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BP explores options, remains committed to cellulosic ethanol

By Kris Bevill | October 06, 2009
Report posted Nov. 5, 2009, at 12:51 p.m. CST

BP plc's alternative fuels sector may have expanded this year to include biobutanol, but the company's primary focus continues to be cellulosic ethanol, according to BP Biofuels communications advisor Thea Sherer. When asked if BP might be shifting its efforts to drop-in replacements or other advanced biofuels, Sherer stated the petroleum giant does not favor any one of its alternative fuels projects over the other. In fact, she said the company's U.S. cellulosic ethanol joint venture with Verenium Corp., Vercipia Biofuels, will serve as a flagship of sorts to commercialize various technologies which can later be deployed at international locations.

"Our biofuels strategy has three strands: growing a material sugarcane ethanol business in Brazil, building a cellulosic biofuel business in the U.S. and developing advanced molecules like biobutanol," Sherer said. "For cellulosic ethanol, the first step is through our joint venture with Verenium. When the technology is proven and introduced in the U.S., and given the right commercial opportunities, we would look to introduce it in other markets." Sherer said the Vercipia plant in Florida is expected to begin production in 2012.

At a recent U.S. House of Representatives subcommittee hearing on second-generation biofuels, BP Biofuels North America LLC President Susan Ellerbusch said the joint venture also has plans to develop a second site in the Gulf Coast, and anticipates using energy crops, such as energy cane, as feedstock at all of its facilities. "We believe energy grasses will be an essential part of the future U.S. feedstock mix, given their high yield, yield improvement potential and reduced pressure on land resources," she said. "BP intends to broaden our energy grass feedstock portfolio [and] to continue to scale up the production capacity of future units as we move toward a cost structure that can compete with traditional transport fuel sources."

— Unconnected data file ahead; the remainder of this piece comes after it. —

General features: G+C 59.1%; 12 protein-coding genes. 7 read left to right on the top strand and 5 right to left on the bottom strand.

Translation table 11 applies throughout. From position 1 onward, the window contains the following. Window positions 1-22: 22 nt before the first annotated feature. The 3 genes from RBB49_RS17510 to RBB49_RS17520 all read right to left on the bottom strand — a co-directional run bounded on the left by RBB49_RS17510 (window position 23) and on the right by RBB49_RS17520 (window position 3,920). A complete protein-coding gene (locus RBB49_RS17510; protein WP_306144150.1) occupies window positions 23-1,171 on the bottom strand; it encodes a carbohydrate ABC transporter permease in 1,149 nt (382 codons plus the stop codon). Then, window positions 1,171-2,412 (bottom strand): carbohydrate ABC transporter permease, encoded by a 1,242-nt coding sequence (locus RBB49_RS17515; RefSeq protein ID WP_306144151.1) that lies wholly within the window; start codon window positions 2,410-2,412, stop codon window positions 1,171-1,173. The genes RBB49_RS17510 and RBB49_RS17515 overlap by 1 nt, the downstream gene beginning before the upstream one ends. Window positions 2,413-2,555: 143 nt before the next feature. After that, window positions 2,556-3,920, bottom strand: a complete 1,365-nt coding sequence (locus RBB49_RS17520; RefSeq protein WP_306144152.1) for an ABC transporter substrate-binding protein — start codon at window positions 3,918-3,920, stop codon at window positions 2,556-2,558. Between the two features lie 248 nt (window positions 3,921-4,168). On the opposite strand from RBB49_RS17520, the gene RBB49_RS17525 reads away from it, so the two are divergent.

While it continues to invest in cellulosic ethanol, BP officials are, however, quick to point out some if the fuel's challenges. BP Biofuels CEO Philip New told attendees at an Oct. 1 climate change seminar that the small percentage of ethanol that is currently allowed for use in U.S. autos and the fuel's inability to be transported via existing infrastructure led to BP's decision to also develop biobutanol. "Biobutanol gives more miles per gallon than ethanol," New said. "It can be blended in higher concentrations than ethanol. And it doesn't mix with water, so we can easily put it into pumps, pipes and refineries. It means that petrol firms will be able to comply with regulations at lower cost."

Butamax Advanced Biofuels LLC is a joint venture developed in July between BP and DuPont Biofuels. The company plans to display some of its recently developed technology at a demonstration-scale facility in Hull, United Kingdom, which is scheduled to become operational in 2010. The first commercial-scale biobutanol facility is expected to begin operating in 2013.

Ellerbusch told House members that BP views biobutanol as a way to increase the use of biofuels. "BP believes biobutanol will help to accelerate the adoption of biofuels and assist in overcoming the blend wall, so that the U.S. can meet targets for reducing greenhouse gas emissions from transport more quickly," she said.

The third prong of BP's biofuels strategy is to increase its presence in the Brazilian market. The company holds a 50 percent stake in Tropical BioEnergia SA, which currently operates one sugarcane-to-ethanol facility and plans to expand to several locations.

Of all of the alternative fuels BP is exploring, the company has made it clear that it does not view corn ethanol as a viable option. "Of the plethora of potential future technologies—photosynthetic algae, gasified biomass, etc., we believe that the technologies most likely to continue to meet our selection criteria are those that involve the conversion of low-cost, low-carbon sugars," New said.
 

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